Gov’t to propose P5.08-T budget in 2023

Published May 25, 2022, 2:37 PM

by Chino S. Leyco

Presumptive President Ferdinand R. Marcos Jr. would get P5.086 trillion national budget for 2023, almost a reenactment of the 2022 national budget of P5.024 trillion.

The inter-agency Development Budget Coordination Committee (DBCC) approved on Tuesday, May 24, the proposed appropriations next year, which is equivalent to 21.3 percent of the country’s gross domestic product (GDP). The proposed 2023 budget is only 1.2 percent higher than this year’s P5.024 trillion national budget.

Budget Officer-in-Charge Secretary Tina Rose Marie Canda said the marginal increase is the “prudent fiscal” level, noting that “it may be tight, but we have to live within that level if we want to be respected by the international financial community.”

The DBCC also approved the government’s proposed budget for 2024 at P5.392 trillion, or 20.8 percent of GDP.

The Department of Budget and Management is expected to transmit to Congress its proposed 2023 spending appropriations within a month from the President’s state of the nation address in July.

Meanwhile, the DBCC expects revenues hit P3.633 trillion next year.

Moreover, Marcos Jr. will also inherit a narrower economic growth target from outgoing President Duterte owing to unfavorable external environment.

The DBCC, an inter-agency body that sets the country’s macroeconomic targets, slightly revised its GDP target range for this year to between 7.0 percent and 8.0 percent. This is narrower than its earlier assumption of 7.0 percent to 9.0 percent.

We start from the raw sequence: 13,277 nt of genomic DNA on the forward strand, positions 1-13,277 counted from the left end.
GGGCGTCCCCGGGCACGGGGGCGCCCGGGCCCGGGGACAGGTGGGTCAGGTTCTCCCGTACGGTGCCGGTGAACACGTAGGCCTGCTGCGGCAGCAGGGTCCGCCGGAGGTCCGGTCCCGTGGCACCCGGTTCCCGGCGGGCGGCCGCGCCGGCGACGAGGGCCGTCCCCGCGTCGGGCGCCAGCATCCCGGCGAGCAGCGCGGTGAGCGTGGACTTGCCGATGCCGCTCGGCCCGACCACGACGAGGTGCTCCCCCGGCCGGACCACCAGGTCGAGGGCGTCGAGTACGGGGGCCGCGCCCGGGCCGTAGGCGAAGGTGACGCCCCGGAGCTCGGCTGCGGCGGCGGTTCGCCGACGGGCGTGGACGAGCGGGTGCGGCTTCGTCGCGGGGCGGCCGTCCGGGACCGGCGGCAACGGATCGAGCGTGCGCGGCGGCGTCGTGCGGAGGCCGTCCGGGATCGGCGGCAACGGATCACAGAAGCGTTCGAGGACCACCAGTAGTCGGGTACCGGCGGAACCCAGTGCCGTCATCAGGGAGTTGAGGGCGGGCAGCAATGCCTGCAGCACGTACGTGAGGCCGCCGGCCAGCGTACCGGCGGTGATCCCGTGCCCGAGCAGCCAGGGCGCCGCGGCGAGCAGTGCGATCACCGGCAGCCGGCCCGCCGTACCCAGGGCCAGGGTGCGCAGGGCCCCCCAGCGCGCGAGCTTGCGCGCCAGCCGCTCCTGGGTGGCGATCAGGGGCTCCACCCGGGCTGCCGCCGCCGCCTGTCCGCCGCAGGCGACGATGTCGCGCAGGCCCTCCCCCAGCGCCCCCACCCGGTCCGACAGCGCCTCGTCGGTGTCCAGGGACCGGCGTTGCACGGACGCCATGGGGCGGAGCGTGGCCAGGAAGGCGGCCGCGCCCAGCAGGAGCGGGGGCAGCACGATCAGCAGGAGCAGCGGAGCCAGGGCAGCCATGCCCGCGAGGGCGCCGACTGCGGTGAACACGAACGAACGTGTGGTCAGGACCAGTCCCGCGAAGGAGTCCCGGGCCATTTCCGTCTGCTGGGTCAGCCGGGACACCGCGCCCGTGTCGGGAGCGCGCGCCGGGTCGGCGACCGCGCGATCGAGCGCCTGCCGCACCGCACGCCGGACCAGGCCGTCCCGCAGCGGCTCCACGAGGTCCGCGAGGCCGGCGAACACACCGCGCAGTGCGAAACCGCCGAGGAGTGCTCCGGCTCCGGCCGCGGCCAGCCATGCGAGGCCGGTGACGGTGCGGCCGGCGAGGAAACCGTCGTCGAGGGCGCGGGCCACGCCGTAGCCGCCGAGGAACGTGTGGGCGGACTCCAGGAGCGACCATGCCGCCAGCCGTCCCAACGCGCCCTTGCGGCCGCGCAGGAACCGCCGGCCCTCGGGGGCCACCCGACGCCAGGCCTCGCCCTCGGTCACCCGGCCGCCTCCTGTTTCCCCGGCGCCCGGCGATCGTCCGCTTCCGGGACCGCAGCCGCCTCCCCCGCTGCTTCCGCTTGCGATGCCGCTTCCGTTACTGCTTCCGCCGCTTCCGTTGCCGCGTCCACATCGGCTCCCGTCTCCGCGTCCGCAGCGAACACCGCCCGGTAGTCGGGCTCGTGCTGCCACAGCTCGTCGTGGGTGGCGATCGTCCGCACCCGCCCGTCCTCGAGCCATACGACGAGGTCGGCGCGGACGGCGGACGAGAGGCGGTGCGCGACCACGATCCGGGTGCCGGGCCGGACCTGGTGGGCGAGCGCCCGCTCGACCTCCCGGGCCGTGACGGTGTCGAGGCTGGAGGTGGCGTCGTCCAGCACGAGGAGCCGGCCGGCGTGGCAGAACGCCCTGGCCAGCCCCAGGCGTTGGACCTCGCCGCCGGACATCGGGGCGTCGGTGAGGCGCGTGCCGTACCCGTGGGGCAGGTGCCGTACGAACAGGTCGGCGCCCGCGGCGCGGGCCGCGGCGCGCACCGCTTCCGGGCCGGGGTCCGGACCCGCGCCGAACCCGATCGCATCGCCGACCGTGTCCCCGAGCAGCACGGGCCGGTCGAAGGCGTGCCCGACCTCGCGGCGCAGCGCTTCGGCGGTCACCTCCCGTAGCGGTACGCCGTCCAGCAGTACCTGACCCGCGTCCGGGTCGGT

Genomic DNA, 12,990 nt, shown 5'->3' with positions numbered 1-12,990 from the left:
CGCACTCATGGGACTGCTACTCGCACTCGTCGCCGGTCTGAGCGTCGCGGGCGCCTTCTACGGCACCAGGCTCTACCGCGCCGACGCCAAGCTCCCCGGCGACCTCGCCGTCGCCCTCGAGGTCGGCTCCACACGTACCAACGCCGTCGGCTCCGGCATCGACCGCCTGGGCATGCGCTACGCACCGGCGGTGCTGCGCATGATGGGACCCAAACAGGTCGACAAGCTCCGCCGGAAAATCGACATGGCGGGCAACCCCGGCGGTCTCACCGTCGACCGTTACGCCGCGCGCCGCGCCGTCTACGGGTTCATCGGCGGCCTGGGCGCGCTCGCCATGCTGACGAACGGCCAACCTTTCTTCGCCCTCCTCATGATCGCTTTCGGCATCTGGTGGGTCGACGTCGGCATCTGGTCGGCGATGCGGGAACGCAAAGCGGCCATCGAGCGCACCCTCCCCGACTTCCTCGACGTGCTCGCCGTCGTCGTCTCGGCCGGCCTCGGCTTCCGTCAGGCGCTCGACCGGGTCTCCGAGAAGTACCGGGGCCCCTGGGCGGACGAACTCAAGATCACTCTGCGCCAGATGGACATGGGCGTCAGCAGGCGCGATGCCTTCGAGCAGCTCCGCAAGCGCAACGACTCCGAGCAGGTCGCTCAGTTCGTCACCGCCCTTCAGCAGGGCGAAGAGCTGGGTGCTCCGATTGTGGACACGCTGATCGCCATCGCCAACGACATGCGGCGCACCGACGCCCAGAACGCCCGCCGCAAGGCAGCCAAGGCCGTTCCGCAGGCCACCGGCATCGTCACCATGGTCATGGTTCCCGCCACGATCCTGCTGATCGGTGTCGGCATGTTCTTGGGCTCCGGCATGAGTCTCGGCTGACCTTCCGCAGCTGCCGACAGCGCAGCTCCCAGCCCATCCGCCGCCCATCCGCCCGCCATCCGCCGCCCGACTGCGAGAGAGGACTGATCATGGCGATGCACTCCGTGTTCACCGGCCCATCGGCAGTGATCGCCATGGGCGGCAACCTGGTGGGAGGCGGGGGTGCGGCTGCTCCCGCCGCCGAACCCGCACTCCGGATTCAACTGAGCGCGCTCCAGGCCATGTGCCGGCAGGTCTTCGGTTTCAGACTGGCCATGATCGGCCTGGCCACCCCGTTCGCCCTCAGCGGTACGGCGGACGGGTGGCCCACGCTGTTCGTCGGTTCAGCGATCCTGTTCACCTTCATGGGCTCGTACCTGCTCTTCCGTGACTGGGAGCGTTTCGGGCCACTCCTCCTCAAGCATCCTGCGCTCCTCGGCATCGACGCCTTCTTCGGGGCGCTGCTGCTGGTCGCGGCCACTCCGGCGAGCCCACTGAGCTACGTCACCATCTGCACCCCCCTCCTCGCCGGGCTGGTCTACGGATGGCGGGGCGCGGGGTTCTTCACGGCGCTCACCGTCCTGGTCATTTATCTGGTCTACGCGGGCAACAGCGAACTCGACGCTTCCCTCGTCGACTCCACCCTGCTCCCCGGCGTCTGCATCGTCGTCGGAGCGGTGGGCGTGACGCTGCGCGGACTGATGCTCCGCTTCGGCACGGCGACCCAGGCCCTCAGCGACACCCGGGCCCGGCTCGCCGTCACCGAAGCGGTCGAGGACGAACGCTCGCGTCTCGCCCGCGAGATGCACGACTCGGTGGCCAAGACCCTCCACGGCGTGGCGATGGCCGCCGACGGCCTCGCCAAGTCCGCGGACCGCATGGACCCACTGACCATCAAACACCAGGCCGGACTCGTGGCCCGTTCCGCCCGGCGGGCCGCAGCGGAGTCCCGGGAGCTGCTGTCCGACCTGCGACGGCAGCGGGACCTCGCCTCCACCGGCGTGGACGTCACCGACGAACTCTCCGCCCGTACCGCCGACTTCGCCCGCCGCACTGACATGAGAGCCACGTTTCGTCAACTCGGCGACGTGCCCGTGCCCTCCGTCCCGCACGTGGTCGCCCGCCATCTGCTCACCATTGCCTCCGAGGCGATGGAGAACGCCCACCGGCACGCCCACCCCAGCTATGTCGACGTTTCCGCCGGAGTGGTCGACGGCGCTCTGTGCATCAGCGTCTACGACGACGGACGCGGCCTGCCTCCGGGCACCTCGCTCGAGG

Socioeconomic Planning Secretary Karl Kendrick T. Chua said the revision was primary driven by external risks, such as the Russian-Ukraine war, China’s slowdown, and monetary normalization in the United States.

Meanwhile, real GDP growth was retained at 6.0 percent to 7.0 percent for 2023 to 2025 as the economy is expected to sustain its strong recovery in the medium term, the economic team said.

“Shifting the entire country to alert level 1, increasing the vaccination rate, especially for seniors and children, and reopening all face-to-face classes are crucial to further strengthen domestic demand, cushion the impact of external events, and achieve our growth targets,” it said.

Moreover, the average inflation rate assumption for this year was also adjusted upwards and is projected to range from 3.7 percent to 4.7 percent. This is higher than the government’s target of 2.0 percent to 4.0 percent.

The adjustment was due to following the uptick in the price of food and energy as a result of ongoing geopolitical tensions from the Russia-Ukraine conflict and disrupted supply chains.

Nevertheless, the DBCC maintained the inflation rate assumption at 2.0 percent to 4.0 percent for 2023 to 2025, consistent with the latest forecast of other agencies and its deceleration over the medium-term.